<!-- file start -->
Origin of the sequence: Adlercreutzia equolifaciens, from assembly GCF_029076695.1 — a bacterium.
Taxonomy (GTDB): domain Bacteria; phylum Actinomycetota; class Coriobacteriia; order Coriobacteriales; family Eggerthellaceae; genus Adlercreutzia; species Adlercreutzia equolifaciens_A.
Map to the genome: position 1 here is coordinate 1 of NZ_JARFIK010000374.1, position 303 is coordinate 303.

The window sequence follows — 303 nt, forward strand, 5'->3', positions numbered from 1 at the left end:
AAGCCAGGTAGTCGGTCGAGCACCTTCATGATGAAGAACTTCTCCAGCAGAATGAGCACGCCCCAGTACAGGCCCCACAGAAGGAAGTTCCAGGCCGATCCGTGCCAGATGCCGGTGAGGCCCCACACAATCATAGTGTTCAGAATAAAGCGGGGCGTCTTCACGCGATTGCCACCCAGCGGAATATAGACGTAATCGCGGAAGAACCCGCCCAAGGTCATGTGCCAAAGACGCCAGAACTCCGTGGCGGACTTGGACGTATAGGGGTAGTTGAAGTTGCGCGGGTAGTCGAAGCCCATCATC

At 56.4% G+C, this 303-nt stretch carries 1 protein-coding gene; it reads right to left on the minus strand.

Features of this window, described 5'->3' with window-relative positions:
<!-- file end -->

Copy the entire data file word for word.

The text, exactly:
Origin of the sequence: Adlercreutzia equolifaciens, from assembly GCF_029076695.1 — a bacterium.
Taxonomy (GTDB): domain Bacteria; phylum Actinomycetota; class Coriobacteriia; order Coriobacteriales; family Eggerthellaceae; genus Adlercreutzia; species Adlercreutzia equolifaciens_A.
Map to the genome: position 1 here is coordinate 1 of NZ_JARFIK010000374.1, position 303 is coordinate 303.

The window sequence follows — 303 nt, forward strand, 5'->3', positions numbered from 1 at the left end:
AAGCCAGGTAGTCGGTCGAGCACCTTCATGATGAAGAACTTCTCCAGCAGAATGAGCACGCCCCAGTACAGGCCCCACAGAAGGAAGTTCCAGGCCGATCCGTGCCAGATGCCGGTGAGGCCCCACACAATCATAGTGTTCAGAATAAAGCGGGGCGTCTTCACGCGATTGCCACCCAGCGGAATATAGACGTAATCGCGGAAGAACCCGCCCAAGGTCATGTGCCAAAGACGCCAGAACTCCGTGGCGGACTTGGACGTATAGGGGTAGTTGAAGTTGCGCGGGTAGTCGAAGCCCATCATC

At 56.4% G+C, this 303-nt stretch carries 1 protein-coding gene; it reads right to left on the minus strand.

Features of this window, described 5'->3' with window-relative positions: